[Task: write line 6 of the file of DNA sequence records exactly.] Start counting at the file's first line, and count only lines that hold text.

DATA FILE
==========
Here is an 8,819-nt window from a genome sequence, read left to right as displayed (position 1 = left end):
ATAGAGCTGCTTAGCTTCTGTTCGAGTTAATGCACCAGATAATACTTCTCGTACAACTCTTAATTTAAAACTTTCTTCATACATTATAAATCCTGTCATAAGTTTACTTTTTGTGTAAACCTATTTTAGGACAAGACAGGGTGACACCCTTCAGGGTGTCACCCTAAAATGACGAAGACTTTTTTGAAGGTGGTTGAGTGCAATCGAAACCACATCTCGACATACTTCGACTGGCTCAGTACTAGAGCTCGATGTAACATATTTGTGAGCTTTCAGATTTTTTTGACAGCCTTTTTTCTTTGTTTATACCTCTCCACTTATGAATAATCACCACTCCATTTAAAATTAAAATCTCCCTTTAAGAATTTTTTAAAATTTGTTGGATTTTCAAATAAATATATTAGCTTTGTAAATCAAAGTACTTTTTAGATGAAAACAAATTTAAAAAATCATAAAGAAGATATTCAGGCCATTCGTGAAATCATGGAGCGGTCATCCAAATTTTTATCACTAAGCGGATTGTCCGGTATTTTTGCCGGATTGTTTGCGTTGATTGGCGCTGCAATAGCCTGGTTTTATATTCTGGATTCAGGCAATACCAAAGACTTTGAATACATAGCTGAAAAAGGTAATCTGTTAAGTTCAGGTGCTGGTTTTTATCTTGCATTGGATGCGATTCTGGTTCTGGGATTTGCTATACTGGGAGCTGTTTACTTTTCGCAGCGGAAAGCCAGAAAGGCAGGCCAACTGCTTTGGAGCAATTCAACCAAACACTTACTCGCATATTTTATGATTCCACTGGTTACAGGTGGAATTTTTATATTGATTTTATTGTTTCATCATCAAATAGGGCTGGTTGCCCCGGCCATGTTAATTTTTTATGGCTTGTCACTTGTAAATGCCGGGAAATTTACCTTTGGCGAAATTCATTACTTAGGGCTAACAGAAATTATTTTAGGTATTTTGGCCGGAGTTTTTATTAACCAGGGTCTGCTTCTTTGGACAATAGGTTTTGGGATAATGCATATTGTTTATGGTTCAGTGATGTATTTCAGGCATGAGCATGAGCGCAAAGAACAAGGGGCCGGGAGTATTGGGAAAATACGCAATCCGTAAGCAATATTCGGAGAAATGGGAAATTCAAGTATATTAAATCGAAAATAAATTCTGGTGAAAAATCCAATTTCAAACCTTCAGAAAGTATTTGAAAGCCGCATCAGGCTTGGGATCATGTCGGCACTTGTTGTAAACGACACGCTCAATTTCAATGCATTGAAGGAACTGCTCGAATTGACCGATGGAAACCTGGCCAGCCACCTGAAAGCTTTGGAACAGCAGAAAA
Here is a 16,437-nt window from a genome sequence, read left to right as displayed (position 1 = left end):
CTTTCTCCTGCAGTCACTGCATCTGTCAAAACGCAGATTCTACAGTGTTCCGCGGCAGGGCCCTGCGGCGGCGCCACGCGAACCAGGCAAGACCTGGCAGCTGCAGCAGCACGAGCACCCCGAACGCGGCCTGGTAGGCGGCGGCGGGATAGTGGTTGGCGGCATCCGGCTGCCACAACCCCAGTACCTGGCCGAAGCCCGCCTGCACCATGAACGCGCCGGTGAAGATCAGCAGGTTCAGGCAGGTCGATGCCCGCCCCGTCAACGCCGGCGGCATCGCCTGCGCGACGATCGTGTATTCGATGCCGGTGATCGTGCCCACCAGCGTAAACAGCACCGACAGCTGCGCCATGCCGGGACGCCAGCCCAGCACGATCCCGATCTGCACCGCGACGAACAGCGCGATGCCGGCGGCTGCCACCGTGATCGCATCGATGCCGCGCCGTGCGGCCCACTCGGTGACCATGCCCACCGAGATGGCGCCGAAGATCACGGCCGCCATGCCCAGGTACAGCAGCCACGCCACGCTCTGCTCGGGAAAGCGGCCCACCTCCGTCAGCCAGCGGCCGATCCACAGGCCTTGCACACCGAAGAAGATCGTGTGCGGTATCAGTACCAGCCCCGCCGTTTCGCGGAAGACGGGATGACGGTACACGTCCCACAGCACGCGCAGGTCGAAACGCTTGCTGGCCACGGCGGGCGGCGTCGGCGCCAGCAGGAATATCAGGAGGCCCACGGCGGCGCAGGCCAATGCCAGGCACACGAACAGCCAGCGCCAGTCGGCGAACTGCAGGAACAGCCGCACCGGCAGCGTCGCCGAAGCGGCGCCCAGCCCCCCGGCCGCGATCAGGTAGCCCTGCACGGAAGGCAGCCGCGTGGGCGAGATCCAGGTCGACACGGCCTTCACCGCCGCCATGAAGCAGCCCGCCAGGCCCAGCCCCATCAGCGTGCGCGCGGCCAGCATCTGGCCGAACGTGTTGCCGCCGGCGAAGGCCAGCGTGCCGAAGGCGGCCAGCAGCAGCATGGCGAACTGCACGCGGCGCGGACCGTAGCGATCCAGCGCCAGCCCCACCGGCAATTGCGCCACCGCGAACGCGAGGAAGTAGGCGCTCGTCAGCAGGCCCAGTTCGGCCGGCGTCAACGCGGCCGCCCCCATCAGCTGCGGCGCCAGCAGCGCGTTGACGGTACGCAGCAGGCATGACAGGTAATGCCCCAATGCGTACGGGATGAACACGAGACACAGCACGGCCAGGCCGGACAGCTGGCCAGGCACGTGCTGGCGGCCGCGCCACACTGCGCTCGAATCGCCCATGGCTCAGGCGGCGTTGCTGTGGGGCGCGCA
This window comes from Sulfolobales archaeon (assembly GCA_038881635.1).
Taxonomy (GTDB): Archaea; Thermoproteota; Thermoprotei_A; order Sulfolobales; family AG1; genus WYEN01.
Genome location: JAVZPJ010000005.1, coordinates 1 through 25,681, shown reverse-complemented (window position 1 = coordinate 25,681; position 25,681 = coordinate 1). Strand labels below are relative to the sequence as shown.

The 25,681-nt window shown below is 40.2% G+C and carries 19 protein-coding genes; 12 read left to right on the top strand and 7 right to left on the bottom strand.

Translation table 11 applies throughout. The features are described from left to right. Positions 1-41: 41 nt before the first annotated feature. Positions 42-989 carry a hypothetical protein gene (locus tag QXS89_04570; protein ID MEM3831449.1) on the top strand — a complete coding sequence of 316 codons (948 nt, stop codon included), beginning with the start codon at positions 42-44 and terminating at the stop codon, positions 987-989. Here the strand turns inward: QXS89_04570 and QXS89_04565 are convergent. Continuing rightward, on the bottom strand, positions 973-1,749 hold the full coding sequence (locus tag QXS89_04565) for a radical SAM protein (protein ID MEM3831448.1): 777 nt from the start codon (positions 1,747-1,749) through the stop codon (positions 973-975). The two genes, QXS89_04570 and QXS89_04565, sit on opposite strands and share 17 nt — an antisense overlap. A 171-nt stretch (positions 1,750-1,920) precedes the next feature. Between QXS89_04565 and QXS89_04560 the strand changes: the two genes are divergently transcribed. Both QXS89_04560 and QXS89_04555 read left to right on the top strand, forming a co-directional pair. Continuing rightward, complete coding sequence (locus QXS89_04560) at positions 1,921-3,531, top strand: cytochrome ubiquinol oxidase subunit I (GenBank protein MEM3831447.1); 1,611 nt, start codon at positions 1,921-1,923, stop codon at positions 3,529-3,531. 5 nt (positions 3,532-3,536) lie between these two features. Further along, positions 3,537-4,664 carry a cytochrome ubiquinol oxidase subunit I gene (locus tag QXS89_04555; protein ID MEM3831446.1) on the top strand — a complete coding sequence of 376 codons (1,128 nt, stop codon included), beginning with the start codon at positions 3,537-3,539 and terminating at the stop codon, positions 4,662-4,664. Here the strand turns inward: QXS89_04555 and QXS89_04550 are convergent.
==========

Taxonomy (GTDB): Archaea; Thermoproteota; Thermoprotei_A; order Sulfolobales; family AG1; genus WYEN01.